OPINION

[Kim Seong-kon] Political ideology and culture in film

By Yu Kun-ha
  • Published : Oct 25, 2011 - 19:34
  • Updated : Oct 25, 2011 - 19:34
Movies are one of the most effective media for disseminating and propagating political ideologies to people. In communist countries where propaganda is imperative, the government controls the movie industry in order to produce and promote movies filled with propaganda. Unable to perceive latent political messages, people are vulnerable to such subtle brainwashing and thus are easily manipulated by ideologically-charged movies. 

During the Kim Dae-jung and Roh Moo-hyun administrations, at a time when South Korea attempted rapprochement with North Korea, South Korean movies also transmitted the political ideology of the dominant culture. “Shiri,” which was released in 1999 right after Kim Dae-jung was elected, conveyed a message that we urgently needed reconciliation through the motif of a tragic love affair that transcended the border. But it was “JSA” (2000) that boldly portrayed DPRK soldiers not as hostile but as capable of friendship with South Koreans, surreptitiously supporting the Sunshine Policy of the Kim administration. Watching this otherwise superb movie, we came to have the illusion that North Korean soldiers were our close friends or blood-brothers, not people we fight against.

During the Roh administration, ideological propaganda through films became more conspicuous. “Taegukgi” (2004), for example, audaciously asserted that fighting over political ideologies was meaningless and that the brotherhood between North and South was crucial, symbolized by the two brothers on the battlefield. “Welcome to Dongmakgol” (2005) was a hit movie depicting the friendship between American, South Korean, and North Korean soldiers who happen to encounter one another during the Korean War in the tranquil village of Dongmakgol, where time had stopped and villagers lived without knowledge of war or weapons. The odd group of soldiers cooperate with one another to defend the village from the imminent bombing of the South Korean artillery. If one looks deeply into the movie, however, it can be seen as a favorable portrayal of North Korean soldiers as “reliable friends,” and a depiction of South Korean and American armies as evil powers that threaten the serene, peaceful village.

Aside from political misuse and abuse, films can also be an excellent medium through which we can learn other cultures and societies. Hollywood movies, for example, reflect the main concerns of the American people: their hopes and fears, dreams and nightmares, and so on. By watching American movies, therefore, we can understand how Americans think, live and act.

The same thing goes for Asian movies as well. By watching Chinese, Indian, Iranian and Japanese movies, we can learn about their culture, society and psychology. Korean movies, too, have played an important role in spreading Korean culture to the world, and they have won several international awards in recent years. Korean movies such as “My Sassy Girl” (2001) reflect the social changes taking place in contemporary Korean society, concerning the rise of a maternal society and women’s rights and the fall of the traditional male-chauvinist society.

Chinese movies have long fascinated international viewers with mesmerizing martial arts and sumptuous traditional Chinese culture presented on a grand scale. Internationally acclaimed Chinese movies such as “Farewell, My Concubine,” “House of Flying Daggers” and “Crouching Tiger, Hidden Dragon” are good examples of movies that are steeped in traditional Chinese culture that captivate foreign viewers with extravagant costumes, gorgeous architecture and colorful scenes.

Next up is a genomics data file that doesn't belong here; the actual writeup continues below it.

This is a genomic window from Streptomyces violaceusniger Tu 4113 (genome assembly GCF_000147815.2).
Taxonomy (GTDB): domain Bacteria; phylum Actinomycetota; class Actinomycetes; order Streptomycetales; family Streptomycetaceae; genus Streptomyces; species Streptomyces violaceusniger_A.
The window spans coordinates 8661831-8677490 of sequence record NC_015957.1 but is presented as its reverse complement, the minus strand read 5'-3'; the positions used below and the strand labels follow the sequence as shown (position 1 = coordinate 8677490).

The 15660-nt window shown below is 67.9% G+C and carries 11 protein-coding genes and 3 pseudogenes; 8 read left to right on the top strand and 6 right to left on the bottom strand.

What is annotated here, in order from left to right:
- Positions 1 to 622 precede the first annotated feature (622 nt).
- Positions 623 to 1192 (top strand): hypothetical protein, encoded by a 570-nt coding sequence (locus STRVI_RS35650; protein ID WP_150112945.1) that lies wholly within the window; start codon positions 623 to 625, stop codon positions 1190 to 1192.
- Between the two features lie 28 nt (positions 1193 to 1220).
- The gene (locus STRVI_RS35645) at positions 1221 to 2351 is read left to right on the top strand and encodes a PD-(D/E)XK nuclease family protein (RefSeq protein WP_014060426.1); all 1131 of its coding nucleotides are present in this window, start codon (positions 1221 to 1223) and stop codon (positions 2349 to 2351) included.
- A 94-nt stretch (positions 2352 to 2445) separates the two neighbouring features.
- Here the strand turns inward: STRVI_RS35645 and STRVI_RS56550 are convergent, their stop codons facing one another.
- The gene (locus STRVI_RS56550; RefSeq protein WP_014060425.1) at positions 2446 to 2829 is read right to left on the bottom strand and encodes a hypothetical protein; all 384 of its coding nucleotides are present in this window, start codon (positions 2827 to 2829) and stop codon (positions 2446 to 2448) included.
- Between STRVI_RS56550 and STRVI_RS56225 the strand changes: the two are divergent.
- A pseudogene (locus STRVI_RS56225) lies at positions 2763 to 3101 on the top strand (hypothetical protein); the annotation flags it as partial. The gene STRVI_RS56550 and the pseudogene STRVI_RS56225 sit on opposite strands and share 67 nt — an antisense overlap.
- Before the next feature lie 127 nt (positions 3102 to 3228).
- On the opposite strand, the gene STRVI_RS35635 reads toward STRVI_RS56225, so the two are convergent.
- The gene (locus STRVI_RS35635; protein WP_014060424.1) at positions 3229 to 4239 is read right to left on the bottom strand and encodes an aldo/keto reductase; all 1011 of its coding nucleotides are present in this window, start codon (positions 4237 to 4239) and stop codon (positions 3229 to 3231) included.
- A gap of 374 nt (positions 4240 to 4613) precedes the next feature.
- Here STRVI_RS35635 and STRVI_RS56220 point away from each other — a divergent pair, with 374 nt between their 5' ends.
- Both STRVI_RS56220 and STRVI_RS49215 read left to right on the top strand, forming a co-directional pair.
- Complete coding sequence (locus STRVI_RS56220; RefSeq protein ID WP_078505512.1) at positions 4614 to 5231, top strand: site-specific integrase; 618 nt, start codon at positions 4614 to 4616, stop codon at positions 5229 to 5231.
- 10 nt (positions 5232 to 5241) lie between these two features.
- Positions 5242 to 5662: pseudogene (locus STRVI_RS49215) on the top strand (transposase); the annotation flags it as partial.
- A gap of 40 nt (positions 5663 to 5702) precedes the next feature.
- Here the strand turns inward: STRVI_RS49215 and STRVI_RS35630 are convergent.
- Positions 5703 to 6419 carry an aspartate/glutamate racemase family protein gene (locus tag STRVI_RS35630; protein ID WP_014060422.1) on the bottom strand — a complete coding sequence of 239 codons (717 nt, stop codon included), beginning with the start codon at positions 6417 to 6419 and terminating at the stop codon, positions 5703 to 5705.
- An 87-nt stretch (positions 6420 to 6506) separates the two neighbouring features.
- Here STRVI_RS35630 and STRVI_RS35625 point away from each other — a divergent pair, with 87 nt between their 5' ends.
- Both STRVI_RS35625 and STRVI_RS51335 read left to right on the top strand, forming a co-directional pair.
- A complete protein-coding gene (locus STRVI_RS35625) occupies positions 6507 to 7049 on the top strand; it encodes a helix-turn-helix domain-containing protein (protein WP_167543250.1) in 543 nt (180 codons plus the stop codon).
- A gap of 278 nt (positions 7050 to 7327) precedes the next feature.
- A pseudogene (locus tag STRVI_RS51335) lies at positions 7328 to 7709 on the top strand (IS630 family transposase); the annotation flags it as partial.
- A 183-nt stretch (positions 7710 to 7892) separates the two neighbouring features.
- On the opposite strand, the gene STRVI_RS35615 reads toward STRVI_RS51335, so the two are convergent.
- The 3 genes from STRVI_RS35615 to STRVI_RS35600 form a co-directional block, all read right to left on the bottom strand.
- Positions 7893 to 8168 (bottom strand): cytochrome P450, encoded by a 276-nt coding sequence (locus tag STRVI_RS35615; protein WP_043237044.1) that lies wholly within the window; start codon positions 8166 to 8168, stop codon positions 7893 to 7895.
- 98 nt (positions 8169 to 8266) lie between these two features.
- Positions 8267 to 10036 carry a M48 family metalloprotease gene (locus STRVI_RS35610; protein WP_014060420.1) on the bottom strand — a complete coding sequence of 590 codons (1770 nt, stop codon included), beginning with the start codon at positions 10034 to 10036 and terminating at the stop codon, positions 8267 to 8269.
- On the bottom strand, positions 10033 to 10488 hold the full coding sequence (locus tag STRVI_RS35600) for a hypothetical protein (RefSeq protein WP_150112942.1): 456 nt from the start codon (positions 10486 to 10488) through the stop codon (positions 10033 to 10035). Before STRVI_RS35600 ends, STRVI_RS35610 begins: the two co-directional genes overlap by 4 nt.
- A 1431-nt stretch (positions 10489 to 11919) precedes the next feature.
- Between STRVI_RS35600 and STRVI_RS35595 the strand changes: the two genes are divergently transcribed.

In Indian movies, scenes with singing and dancing are essential. As a result, there are usually 5-6 singing and dancing scenes in a typical Bollywood movie. In actuality, these scenes could be removed without affecting the storyline. But Indians often say, “Instead of removing the songs, we want to remove the story. That is what Indian movies are about.” Another characteristic of Indian movies is the long running time, usually lasting 3-4 hours. Indian people do not seem to be impatient when they are in theaters. Instead, they are relaxed and enjoy watching long movies.

If you like movies about children, you should see Iranian movies. As a Muslim country, Iran is very strict about stories of love between adults. Perhaps that is why Iranian cinema frequently features stories about children. In Iranian movies, children are presented as symbols of purity and innocence, which adults have lost. Adult viewers are touched by the innocent children who have hopes and dreams despite hardships and difficulties. The Iranian movie “Children of Heaven” is an account of independent but caring children who embark on adventures to pursue their dreams.

Japanese culture has a number of icons, such as the samurai, geisha, ninja, and so on. These icons have inspired Hollywood movies such as “Last Samurai” and “Memoirs of a Geisha.” Akira Kurosawa’s “Seven Samurai,” inspired the Hollywood movie “The Magnificent Seven.” Japanese films are famous for exploring the complex psychology of modern man: his secret fears and anxieties.

Films may inevitably reflect contemporary political ideology. Nevertheless, films are primarily a cultural text, through which we can learn other cultures and societies. 

By Kim Seong-kon

Kim Seong-kon, a professor of English at Seoul National University, is editor of the literary quarterly “21st Century Literature.” ― Ed.